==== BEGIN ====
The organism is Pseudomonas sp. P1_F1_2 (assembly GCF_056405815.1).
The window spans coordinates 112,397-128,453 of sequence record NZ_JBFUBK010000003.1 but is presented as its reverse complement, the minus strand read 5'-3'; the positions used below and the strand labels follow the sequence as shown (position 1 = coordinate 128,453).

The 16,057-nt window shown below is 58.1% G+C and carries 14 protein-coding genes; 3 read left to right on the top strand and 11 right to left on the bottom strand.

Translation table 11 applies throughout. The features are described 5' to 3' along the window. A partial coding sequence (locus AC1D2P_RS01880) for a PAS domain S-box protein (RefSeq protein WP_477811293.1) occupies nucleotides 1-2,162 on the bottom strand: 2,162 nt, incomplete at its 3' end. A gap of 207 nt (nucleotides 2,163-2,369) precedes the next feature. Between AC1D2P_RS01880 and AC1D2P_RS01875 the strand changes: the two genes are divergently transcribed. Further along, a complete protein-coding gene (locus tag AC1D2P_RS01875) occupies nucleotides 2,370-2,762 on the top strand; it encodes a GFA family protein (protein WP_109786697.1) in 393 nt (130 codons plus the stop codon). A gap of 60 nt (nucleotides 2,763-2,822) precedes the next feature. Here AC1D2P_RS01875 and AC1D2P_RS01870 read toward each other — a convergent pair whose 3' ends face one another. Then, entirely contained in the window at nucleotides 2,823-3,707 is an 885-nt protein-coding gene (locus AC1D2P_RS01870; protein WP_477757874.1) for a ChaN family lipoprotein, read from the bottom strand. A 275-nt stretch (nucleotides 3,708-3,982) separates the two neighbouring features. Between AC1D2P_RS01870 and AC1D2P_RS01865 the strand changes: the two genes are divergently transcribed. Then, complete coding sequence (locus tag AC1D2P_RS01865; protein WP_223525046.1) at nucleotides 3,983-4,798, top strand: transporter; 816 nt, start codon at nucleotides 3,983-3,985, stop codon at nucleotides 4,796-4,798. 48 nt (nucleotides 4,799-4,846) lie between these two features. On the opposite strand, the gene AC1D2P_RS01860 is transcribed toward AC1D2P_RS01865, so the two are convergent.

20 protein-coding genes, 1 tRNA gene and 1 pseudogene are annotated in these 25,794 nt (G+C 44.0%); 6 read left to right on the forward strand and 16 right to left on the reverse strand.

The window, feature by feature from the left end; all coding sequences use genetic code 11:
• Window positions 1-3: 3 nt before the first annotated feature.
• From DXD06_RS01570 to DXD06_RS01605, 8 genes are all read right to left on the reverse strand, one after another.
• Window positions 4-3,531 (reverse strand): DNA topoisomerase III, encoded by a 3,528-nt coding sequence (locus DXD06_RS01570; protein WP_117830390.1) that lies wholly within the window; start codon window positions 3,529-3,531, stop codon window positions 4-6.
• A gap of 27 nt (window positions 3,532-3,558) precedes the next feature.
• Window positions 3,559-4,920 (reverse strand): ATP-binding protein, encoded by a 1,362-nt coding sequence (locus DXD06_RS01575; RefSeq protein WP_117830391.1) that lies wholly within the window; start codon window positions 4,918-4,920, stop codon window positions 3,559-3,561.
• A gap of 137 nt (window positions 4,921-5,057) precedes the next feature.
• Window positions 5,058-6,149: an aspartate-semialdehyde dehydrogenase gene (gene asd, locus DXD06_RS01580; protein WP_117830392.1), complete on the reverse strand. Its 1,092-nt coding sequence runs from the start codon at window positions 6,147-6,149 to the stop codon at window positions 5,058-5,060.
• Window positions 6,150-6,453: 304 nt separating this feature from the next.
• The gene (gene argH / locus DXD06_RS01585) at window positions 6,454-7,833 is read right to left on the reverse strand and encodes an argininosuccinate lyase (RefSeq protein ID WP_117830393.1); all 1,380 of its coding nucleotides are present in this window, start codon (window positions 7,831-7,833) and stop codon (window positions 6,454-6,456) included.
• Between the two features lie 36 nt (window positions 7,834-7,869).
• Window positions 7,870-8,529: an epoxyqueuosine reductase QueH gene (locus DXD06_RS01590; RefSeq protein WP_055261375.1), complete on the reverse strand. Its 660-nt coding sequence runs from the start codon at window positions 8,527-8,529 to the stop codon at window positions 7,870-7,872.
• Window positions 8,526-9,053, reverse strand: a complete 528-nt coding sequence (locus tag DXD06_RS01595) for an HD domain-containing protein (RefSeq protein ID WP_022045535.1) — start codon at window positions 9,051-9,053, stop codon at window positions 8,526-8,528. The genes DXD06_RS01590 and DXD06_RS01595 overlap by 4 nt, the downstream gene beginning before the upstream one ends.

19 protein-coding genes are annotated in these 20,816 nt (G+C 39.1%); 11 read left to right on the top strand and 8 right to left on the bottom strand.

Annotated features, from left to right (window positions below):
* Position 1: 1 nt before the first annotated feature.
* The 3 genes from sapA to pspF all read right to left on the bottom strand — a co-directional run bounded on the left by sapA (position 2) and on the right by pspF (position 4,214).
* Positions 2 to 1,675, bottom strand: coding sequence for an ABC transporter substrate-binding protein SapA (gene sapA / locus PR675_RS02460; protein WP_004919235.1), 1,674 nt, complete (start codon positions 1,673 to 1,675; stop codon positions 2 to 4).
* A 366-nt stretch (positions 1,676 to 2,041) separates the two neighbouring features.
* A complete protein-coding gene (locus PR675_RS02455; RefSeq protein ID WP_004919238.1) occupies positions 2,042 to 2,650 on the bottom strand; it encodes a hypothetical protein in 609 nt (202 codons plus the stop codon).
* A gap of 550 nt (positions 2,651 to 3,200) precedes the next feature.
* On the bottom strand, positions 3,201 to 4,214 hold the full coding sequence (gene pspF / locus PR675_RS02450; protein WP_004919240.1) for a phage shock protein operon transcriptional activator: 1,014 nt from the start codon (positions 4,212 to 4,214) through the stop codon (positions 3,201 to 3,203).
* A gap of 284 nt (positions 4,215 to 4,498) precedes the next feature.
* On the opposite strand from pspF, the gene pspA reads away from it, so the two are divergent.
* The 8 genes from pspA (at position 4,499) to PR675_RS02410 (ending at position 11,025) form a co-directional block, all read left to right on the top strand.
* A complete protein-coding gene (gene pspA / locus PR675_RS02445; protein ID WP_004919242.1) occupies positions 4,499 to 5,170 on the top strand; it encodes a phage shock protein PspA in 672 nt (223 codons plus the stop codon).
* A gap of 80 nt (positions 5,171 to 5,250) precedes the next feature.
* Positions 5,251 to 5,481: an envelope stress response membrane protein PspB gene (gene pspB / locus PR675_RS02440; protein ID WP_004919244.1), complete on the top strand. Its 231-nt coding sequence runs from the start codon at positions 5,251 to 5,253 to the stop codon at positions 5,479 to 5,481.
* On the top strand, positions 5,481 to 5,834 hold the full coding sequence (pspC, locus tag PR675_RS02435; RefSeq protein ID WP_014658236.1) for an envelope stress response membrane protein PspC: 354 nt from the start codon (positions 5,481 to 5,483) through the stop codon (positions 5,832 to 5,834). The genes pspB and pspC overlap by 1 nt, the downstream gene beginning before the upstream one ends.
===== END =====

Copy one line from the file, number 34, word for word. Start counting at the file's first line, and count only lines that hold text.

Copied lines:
* On the top strand, positions 5,481 to 5,834 hold the full coding sequence (pspC, locus tag PR675_RS02435; RefSeq protein ID WP_014658236.1) for an envelope stress response membrane protein PspC: 354 nt from the start codon (positions 5,481 to 5,483) through the stop codon (positions 5,832 to 5,834). The genes pspB and pspC overlap by 1 nt, the downstream gene beginning before the upstream one ends.